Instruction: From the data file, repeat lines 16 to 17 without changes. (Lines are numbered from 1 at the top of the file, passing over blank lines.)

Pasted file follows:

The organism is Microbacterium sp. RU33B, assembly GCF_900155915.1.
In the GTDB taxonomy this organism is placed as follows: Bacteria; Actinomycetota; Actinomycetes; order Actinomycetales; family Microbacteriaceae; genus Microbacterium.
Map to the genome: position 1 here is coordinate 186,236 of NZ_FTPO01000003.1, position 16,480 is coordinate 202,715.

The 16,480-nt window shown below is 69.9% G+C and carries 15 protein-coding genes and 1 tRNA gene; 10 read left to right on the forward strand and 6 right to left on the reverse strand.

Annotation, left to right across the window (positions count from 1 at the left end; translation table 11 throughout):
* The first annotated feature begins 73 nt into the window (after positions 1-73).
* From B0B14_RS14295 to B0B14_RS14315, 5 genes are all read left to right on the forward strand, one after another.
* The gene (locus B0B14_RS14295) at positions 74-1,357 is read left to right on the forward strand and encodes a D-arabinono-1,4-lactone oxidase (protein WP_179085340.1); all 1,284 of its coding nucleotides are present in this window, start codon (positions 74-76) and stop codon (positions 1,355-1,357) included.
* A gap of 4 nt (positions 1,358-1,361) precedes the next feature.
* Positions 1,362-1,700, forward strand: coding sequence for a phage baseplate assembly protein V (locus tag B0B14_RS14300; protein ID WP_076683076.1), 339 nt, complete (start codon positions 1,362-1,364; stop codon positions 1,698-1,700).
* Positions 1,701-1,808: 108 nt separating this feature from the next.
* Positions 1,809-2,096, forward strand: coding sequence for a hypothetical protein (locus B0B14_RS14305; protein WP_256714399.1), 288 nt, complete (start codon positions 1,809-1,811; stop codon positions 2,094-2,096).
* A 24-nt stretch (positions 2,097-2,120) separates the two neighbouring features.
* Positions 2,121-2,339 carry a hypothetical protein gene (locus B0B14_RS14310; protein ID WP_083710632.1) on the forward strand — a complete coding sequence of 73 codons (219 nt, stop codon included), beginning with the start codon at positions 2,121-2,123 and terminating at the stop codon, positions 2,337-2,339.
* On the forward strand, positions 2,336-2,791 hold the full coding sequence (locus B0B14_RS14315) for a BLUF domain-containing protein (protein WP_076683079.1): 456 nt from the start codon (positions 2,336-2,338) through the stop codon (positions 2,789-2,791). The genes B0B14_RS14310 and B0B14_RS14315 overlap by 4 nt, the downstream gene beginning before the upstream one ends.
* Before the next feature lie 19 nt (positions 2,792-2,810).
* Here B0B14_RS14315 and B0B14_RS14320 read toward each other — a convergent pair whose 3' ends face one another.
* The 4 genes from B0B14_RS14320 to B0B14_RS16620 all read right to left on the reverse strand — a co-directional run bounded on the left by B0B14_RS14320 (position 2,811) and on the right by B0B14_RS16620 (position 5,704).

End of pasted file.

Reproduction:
* Before the next feature lie 19 nt (positions 2,792-2,810).
* Here B0B14_RS14315 and B0B14_RS14320 read toward each other — a convergent pair whose 3' ends face one another.